Hugging Russian Bear May Lead to a Mauling from EU
From the January 14, 2007, Sunday Times (London)
January 16, 2007
by Irwin Stelzer
Adam Smith never met Vladimir Putin, but, as with so many other things, he anticipated his appearance. Nobody can accuse the great Scot of protectionist proclivities, but he did warn that there are times when free trade takes second place to national defence. He proposed laying "some burden" on foreign commerce "when some particular sort of industry is necessary for the defence of the country ... (since) defence is of much more importance than opulence".
America, Britain and other free-trading countries have long welcomed foreign investment on the ground that it enriches the nation by bringing capital, jobs and foreign know-how to the country. In America, approval by the government of the acquisition of port facilities by an Arab country prompted a review of procedures so secretive and arcane that the president found out about the deal only when it leaked to the newspapers.
Naturally, the deal-making community fought to prevent any tightening of the rules, because City folk agree with Adam Smith only when he argues for limiting government powers, and not when he wisely suggests that defence takes precedence over opulence -which today means homeland security over bonuses for investment bankers.
Now the western democracies have to decide what to do about acquisition-minded Russian companies, flush with cash, and ordered by Putin to extend their global reach. America's committee on foreign investment last week agreed to let the Russian steel company Evraz acquire Oregon Steel Mills for $2.3 billion (£ 1.2billion). Its members found nothing troubling in the deal, even though Oregon Steel is an important supplier of armour plate to the American military, and Evraz's main investor is Roman Abramovich. Alone among the oligarchs, Abramovich retains the favour of Putin. He is the man the Russian president appointed governor of Chukotka, in remotest Siberia, so that Abramovich could prove his loyalty by bankrolling its economic development -which he has faithfully done.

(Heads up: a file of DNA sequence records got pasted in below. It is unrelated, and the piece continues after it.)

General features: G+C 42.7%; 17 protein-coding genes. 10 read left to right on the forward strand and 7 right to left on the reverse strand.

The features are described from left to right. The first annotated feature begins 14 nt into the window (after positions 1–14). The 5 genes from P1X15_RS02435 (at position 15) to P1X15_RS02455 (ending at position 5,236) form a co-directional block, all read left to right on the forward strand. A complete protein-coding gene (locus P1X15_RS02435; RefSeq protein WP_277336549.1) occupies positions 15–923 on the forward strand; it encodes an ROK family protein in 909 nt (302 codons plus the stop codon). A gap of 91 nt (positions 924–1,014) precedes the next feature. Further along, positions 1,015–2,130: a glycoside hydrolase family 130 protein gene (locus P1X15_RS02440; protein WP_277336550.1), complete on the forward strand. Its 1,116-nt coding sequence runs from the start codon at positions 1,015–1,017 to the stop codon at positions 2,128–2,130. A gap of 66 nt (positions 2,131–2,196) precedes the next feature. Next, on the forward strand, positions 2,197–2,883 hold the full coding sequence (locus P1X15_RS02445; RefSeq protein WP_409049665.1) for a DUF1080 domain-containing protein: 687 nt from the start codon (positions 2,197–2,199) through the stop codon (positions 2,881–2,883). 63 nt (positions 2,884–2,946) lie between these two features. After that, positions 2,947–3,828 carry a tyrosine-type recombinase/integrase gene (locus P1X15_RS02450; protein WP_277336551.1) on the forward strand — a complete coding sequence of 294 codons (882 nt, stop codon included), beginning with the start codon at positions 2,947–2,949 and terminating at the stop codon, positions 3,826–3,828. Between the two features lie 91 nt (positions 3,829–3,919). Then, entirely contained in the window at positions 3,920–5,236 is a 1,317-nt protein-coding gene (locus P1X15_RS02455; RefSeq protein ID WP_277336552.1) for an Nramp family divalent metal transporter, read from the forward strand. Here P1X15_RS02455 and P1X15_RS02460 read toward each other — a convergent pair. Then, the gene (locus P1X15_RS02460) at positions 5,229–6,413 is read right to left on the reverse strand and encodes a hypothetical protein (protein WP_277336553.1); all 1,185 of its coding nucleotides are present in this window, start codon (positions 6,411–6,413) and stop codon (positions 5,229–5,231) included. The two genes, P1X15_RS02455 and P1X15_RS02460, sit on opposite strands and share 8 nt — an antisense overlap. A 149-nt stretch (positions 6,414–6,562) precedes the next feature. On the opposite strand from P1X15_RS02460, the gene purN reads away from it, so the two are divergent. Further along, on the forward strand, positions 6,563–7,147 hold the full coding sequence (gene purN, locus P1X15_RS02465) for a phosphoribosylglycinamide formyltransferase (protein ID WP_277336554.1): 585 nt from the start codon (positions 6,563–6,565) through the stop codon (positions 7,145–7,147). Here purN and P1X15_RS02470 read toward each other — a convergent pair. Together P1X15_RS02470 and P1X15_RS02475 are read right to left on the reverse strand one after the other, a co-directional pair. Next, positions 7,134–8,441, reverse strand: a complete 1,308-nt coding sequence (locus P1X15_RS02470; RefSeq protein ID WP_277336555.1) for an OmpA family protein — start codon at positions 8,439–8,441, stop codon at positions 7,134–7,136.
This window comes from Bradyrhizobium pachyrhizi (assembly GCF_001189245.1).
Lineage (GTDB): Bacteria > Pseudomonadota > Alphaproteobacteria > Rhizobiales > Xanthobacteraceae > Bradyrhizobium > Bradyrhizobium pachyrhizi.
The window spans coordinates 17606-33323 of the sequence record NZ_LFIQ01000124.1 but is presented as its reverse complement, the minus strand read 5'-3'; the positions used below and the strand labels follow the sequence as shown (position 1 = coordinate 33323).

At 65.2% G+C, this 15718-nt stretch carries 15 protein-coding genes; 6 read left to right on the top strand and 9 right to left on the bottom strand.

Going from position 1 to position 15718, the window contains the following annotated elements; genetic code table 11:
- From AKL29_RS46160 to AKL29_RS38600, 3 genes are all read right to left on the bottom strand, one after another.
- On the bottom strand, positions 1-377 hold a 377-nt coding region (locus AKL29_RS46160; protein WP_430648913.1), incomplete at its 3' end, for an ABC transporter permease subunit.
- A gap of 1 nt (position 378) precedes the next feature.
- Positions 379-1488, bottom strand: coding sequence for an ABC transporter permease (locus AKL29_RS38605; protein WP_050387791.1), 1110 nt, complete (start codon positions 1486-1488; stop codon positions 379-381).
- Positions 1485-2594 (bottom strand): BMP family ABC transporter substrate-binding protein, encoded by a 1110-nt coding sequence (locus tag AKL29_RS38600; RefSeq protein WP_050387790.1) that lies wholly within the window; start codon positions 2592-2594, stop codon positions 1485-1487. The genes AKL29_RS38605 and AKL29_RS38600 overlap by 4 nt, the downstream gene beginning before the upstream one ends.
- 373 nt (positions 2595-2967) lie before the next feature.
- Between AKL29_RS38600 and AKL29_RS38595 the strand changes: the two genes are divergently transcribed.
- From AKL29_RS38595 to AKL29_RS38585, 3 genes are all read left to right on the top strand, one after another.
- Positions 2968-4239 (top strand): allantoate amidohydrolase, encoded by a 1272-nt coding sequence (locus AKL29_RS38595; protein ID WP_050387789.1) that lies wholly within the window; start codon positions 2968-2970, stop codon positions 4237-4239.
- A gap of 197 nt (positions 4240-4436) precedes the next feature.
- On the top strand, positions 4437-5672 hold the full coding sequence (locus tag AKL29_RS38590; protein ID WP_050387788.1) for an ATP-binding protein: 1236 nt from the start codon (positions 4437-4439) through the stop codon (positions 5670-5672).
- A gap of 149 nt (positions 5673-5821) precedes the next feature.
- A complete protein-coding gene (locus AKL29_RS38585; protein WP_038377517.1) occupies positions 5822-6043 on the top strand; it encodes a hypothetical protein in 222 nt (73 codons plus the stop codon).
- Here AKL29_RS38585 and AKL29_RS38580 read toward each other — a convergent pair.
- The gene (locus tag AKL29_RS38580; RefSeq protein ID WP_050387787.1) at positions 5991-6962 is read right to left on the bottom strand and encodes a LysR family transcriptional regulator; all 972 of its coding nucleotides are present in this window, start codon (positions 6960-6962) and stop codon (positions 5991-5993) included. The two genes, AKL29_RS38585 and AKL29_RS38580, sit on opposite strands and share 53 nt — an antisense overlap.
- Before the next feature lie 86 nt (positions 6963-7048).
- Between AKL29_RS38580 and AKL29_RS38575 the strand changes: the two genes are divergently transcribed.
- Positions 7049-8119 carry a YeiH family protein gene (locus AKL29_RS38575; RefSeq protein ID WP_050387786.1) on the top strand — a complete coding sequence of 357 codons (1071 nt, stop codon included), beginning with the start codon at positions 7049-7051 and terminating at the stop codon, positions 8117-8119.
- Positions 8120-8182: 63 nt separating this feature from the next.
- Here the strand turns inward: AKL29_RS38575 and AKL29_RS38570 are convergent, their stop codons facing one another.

One might say that while relations between Putin and other expatriate Russians have been poisoned, those between the Evraz owner and Putin have not. Which suggests that when Russia decides to have Oregon Steel fall behind in deliveries of armour plate to the American military, Oregon's management might decide, perhaps over dishes of sushi, that profit maximisation is not the only consideration.
But this is trivial compared with the dilemma faced by Britain and the EU. Putin regards his nation's oil and gas reserves as a political weapon. When challenged, he has cut off gas supplies to Ukraine and Georgia, and stopped the flow of oil through the pipeline crossing Belarus, forcing refineries in Poland, Germany, Slovakia, Hungary and the Czech Republic to dip into reserves to keep operating.